Astonishing Science. Spectacular museum.
After the First World War, changes in the direction of mathematics and economic upheaval brought an end to surface building on a grand scale.
Model Showing Torsion of a Prism by C. Delagrave, 1876
The models were often used to illustrate concepts in physics such as the shape of wave surfaces in acoustics and optics. Some surfaces related to ancient disciplines such as architecture, while others explored emerging fields such as topology, the geometry of India -rubber figures.
Felix Klein, a German mathematician, introduced one of the best known surfaces, the Klein bottle, in 1882. It has no edge, no inside or outside, and cannot be constructed properly in 3 dimensions.
In 1995 Alan Bennett, a retired glass-blower, became interested in Klein bottles and was in a unique position to satisfy his curiosity. From simple beginnings his researches produced a variety of beautiful and mathematically sophisticated forms.
Glass Triple Klein bottle by Alan Bennett, 1995
The sculptor Henry Moore attended the Royal College of Art in South Kensington between 1921 and 1924. He was an avid museum-goer and was particularly struck by the mathematical models here. In the late 1930s he made a series of carved wood and string forms based on these surfaces and in 1960 an edition of 10 bronze forms. One of these, 'Stringed Figure 1938/60', is at the Tate Gallery.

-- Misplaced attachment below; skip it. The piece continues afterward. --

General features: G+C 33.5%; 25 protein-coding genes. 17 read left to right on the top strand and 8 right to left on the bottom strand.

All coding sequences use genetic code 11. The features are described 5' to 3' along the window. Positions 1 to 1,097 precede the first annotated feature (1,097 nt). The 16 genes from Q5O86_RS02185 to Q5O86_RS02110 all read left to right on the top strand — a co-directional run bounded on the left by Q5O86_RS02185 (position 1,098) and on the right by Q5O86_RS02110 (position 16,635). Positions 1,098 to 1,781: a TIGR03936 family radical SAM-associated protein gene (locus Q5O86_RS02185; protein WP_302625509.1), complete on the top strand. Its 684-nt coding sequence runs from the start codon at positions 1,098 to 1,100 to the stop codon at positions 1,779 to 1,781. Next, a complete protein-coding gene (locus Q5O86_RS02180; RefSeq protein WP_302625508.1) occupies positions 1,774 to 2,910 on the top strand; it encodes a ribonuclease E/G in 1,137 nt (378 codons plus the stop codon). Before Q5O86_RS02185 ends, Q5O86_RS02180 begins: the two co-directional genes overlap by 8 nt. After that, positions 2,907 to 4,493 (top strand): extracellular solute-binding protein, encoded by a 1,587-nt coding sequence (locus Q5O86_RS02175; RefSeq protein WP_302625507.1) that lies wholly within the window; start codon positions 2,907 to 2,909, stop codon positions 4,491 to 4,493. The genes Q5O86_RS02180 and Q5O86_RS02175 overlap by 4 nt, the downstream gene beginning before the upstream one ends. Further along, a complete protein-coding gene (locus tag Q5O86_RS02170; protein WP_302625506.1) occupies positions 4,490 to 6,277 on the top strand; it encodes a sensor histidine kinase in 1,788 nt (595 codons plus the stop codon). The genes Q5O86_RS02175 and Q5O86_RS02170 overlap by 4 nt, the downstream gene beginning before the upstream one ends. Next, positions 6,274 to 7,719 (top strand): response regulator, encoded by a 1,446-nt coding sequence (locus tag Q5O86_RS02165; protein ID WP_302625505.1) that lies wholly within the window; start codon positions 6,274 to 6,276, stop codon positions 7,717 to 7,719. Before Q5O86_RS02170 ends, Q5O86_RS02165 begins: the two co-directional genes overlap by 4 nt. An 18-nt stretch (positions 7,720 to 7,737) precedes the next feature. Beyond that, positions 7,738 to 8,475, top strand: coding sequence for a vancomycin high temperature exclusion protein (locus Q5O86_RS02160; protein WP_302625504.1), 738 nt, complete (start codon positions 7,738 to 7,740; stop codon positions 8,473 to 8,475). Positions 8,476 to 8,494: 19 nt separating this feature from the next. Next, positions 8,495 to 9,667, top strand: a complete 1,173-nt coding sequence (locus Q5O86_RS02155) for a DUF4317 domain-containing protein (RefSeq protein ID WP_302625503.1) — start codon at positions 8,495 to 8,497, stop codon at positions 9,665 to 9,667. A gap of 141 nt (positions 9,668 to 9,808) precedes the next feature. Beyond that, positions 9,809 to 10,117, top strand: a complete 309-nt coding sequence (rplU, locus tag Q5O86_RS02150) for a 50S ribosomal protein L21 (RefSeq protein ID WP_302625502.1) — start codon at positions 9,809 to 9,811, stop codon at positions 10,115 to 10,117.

Model of a Cubic Surface by Olaus Henrici, c.1875M
Mathematical surface models provided ideal material for the Surrealists. In 1936 they held a mould-breaking exhibition in London. The catalogue cover for this exhibition included illustrations of three surface models available in the late 19th century.
Max Ernst, a well-known surrealist, frequently used mathematical surface models in unusual contexts, these have been identified recently by Gabriele Werner.
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